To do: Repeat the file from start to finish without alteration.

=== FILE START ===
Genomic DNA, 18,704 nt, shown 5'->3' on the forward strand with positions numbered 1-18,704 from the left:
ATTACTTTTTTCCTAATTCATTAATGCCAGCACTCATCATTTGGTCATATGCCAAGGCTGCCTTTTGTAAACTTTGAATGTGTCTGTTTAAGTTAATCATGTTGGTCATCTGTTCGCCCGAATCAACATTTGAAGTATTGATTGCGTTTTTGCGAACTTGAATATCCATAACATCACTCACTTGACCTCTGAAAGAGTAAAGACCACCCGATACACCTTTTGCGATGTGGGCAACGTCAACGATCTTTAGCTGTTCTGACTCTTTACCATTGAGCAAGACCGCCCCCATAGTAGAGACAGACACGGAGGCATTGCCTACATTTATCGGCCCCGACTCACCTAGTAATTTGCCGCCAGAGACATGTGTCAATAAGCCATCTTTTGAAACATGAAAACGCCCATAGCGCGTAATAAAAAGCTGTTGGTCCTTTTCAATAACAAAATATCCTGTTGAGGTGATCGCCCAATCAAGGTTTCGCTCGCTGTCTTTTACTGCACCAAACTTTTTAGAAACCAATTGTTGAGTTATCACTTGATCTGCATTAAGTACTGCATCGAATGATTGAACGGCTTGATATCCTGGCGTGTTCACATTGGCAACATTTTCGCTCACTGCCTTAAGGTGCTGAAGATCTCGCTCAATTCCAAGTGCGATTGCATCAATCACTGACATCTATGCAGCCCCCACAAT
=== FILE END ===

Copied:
Genomic DNA, 18,704 nt, shown 5'->3' on the forward strand with positions numbered 1-18,704 from the left:
ATTACTTTTTTCCTAATTCATTAATGCCAGCACTCATCATTTGGTCATATGCCAAGGCTGCCTTTTGTAAACTTTGAATGTGTCTGTTTAAGTTAATCATGTTGGTCATCTGTTCGCCCGAATCAACATTTGAAGTATTGATTGCGTTTTTGCGAACTTGAATATCCATAACATCACTCACTTGACCTCTGAAAGAGTAAAGACCACCCGATACACCTTTTGCGATGTGGGCAACGTCAACGATCTTTAGCTGTTCTGACTCTTTACCATTGAGCAAGACCGCCCCCATAGTAGAGACAGACACGGAGGCATTGCCTACATTTATCGGCCCCGACTCACCTAGTAATTTGCCGCCAGAGACATGTGTCAATAAGCCATCTTTTGAAACATGAAAACGCCCATAGCGCGTAATAAAAAGCTGTTGGTCCTTTTCAATAACAAAATATCCTGTTGAGGTGATCGCCCAATCAAGGTTTCGCTCGCTGTCTTTTACTGCACCAAACTTTTTAGAAACCAATTGTTGAGTTATCACTTGATCTGCATTAAGTACTGCATCGAATGATTGAACGGCTTGATATCCTGGCGTGTTCACATTGGCAACATTTTCGCTCACTGCCTTAAGGTGCTGAAGATCTCGCTCAATTCCAAGTGCGATTGCATCAATCACTGACATCTATGCAGCCCCCACAAT